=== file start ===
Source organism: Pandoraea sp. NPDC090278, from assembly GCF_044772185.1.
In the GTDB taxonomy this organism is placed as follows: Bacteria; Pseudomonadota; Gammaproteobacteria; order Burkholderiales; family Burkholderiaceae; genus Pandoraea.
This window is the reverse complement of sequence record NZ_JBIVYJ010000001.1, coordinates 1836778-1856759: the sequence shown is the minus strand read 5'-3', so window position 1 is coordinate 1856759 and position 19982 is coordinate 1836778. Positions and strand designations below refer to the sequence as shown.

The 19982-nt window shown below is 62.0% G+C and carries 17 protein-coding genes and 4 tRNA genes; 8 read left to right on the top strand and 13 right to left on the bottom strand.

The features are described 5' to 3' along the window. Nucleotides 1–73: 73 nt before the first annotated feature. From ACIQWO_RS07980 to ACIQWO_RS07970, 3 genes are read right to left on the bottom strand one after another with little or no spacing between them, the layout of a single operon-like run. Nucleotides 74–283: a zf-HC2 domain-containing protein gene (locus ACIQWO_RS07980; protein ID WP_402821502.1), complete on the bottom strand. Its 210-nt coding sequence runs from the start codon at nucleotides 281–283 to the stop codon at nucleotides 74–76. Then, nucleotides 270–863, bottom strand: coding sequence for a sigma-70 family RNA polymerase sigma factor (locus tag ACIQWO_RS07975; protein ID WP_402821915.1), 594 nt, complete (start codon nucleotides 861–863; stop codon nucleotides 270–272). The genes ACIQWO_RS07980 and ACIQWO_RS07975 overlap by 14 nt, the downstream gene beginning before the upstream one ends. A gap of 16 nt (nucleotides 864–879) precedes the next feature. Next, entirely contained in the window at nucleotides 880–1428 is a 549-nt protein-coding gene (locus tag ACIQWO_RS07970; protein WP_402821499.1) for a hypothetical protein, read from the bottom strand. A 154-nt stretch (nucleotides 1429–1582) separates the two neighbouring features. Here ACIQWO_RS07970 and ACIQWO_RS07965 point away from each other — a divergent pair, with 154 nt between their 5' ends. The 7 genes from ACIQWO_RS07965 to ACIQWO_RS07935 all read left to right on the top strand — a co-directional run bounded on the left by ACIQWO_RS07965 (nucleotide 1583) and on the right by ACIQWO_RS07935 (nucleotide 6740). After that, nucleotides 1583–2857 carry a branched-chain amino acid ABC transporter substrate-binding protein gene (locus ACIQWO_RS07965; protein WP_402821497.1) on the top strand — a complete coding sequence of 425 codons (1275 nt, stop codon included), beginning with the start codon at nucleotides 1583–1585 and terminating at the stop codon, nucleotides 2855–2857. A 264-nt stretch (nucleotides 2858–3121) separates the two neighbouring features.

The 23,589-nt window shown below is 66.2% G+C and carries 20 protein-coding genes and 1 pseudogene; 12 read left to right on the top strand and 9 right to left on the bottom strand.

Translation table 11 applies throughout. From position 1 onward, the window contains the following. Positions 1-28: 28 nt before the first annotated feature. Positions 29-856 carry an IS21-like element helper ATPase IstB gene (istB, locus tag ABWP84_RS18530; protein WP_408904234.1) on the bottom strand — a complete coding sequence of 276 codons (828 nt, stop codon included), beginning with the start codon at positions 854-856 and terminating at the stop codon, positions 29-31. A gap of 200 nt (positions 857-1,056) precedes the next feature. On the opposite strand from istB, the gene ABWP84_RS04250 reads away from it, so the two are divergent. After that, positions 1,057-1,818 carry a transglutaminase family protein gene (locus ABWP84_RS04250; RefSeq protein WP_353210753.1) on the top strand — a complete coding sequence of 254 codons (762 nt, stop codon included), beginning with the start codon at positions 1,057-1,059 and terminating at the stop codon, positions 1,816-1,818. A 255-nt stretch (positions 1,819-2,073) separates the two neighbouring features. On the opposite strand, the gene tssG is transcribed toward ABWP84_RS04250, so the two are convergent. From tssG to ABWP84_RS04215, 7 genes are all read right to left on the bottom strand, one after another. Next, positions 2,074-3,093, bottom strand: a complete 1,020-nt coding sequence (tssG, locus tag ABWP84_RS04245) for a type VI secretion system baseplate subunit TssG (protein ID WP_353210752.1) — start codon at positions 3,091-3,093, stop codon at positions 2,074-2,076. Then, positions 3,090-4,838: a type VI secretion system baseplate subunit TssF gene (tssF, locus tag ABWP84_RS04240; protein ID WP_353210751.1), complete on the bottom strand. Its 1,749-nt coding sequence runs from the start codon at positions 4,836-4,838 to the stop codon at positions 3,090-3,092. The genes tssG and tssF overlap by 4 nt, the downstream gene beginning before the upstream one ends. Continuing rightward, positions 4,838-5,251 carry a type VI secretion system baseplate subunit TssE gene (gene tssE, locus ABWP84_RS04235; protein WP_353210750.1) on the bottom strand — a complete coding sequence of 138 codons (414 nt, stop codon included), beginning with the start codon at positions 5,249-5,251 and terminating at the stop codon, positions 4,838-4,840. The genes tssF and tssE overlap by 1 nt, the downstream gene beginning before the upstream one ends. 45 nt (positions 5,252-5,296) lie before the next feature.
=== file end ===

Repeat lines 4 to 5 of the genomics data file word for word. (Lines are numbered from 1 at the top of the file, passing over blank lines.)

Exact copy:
The 19982-nt window shown below is 62.0% G+C and carries 17 protein-coding genes and 4 tRNA genes; 8 read left to right on the top strand and 13 right to left on the bottom strand.

The features are described 5' to 3' along the window. Nucleotides 1–73: 73 nt before the first annotated feature. From ACIQWO_RS07980 to ACIQWO_RS07970, 3 genes are read right to left on the bottom strand one after another with little or no spacing between them, the layout of a single operon-like run. Nucleotides 74–283: a zf-HC2 domain-containing protein gene (locus ACIQWO_RS07980; protein ID WP_402821502.1), complete on the bottom strand. Its 210-nt coding sequence runs from the start codon at nucleotides 281–283 to the stop codon at nucleotides 74–76. Then, nucleotides 270–863, bottom strand: coding sequence for a sigma-70 family RNA polymerase sigma factor (locus tag ACIQWO_RS07975; protein ID WP_402821915.1), 594 nt, complete (start codon nucleotides 861–863; stop codon nucleotides 270–272). The genes ACIQWO_RS07980 and ACIQWO_RS07975 overlap by 14 nt, the downstream gene beginning before the upstream one ends. A gap of 16 nt (nucleotides 864–879) precedes the next feature. Next, entirely contained in the window at nucleotides 880–1428 is a 549-nt protein-coding gene (locus tag ACIQWO_RS07970; protein WP_402821499.1) for a hypothetical protein, read from the bottom strand. A 154-nt stretch (nucleotides 1429–1582) separates the two neighbouring features. Here ACIQWO_RS07970 and ACIQWO_RS07965 point away from each other — a divergent pair, with 154 nt between their 5' ends. The 7 genes from ACIQWO_RS07965 to ACIQWO_RS07935 all read left to right on the top strand — a co-directional run bounded on the left by ACIQWO_RS07965 (nucleotide 1583) and on the right by ACIQWO_RS07935 (nucleotide 6740). After that, nucleotides 1583–2857 carry a branched-chain amino acid ABC transporter substrate-binding protein gene (locus ACIQWO_RS07965; protein WP_402821497.1) on the top strand — a complete coding sequence of 425 codons (1275 nt, stop codon included), beginning with the start codon at nucleotides 1583–1585 and terminating at the stop codon, nucleotides 2855–2857. A 264-nt stretch (nucleotides 2858–3121) separates the two neighbouring features.